And so is Horty Springer’s Physician-Hospital Contracts Clinic — back by popular demand!

Join Henry Casale and Dan Mulholland in Austin in March for the latest legal developments affecting hospital-physician financial arrangements — and a Whole Lot More. But hurry. Just like that saucy sandwich we all love, the Contracts Clinic only comes around every couple of years. Don’t Miss It!

August 24, 2017

QUESTION:        Our hospital-affiliated group has identified a new candidate that they are very interested in employing.  The candidate disclosed that she had a problem in the past that has been resolved.  It turns out that, three years ago, the physician was arrested and charged with second degree cruelty to children, a felony.  The charges were filed after the physician brought her infant daughter to the ED with a fractured femur.  According to the affidavit filed in support of the arrest, the injury, along with others suffered by the child, raised a concern about child abuse.  The charges were subsequently dismissed.

Our group knows about the charges, but says all of her references are outstanding.  They are willing to give her a chance.  What do we do?

ANSWER:            Whenever there is an issue or a concern with an applicant, we recommend you pause and remember to keep “the burden on the applicant.” The applicant has the burden to address and resolve any questions that are raised during the initial appointment process.

When an applicant has had a recent criminal arrest, especially for a felony, you will want to explore, with the applicant, issues surrounding the charges, including the resolution of the charges.  Make sure you check state law first to see if there is a prohibition against asking questions about criminal matters when the charges have been dismissed.  Consider asking the applicant about the charges, the ultimate disposition of the charges, and the conditions pursuant to which the charges were dismissed.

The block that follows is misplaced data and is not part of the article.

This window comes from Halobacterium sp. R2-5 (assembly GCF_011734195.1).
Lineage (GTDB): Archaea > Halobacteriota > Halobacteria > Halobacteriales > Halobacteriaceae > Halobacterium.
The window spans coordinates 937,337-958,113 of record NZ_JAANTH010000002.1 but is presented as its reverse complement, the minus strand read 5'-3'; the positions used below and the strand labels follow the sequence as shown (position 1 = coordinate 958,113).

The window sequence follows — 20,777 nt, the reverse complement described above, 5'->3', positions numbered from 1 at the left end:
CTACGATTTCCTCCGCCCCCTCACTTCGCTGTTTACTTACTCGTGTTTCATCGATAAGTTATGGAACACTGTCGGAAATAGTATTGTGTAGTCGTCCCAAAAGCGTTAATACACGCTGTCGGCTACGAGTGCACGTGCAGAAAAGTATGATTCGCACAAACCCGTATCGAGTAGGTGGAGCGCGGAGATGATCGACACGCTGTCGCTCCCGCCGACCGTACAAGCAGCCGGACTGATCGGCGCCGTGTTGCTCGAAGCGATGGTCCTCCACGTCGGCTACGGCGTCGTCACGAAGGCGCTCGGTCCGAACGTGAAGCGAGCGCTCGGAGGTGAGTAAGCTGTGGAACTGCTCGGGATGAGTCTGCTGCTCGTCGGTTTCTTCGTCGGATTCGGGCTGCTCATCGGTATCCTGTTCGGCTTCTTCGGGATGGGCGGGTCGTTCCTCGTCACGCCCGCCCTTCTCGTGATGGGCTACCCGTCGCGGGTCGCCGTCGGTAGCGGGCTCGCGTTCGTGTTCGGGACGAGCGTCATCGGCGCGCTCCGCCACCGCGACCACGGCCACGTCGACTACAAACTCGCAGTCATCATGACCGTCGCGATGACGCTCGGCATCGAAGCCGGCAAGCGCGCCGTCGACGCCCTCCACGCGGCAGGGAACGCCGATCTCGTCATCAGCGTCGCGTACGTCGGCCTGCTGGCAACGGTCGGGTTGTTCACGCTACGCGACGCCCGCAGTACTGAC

Also consider whether the charges might have triggered an obligation on the part of the physician to notify the state medical board or the hospital where the physician was practicing and ask the physician whether she provided the required notice.  If the physician did not provide notice, especially if required, this should be explored as well.  You might also inquire about steps the physician has taken to address underlying issues that contributed to the criminal charges.   Consider requiring the physician to provide the hospital with correspondence to and from the prosecuting attorney regarding the charges and the dismissal of the charges and any conditions that were imposed.

Minor criminal offenses, especially when the matter is old and there has been no repeat offense, may not derail an application or a favorable employment decision completely.  However, serious charges, especially when the charges are recent, go to the issue of a physician’s reputation, character, ethics and perhaps integrity and require careful review and consideration.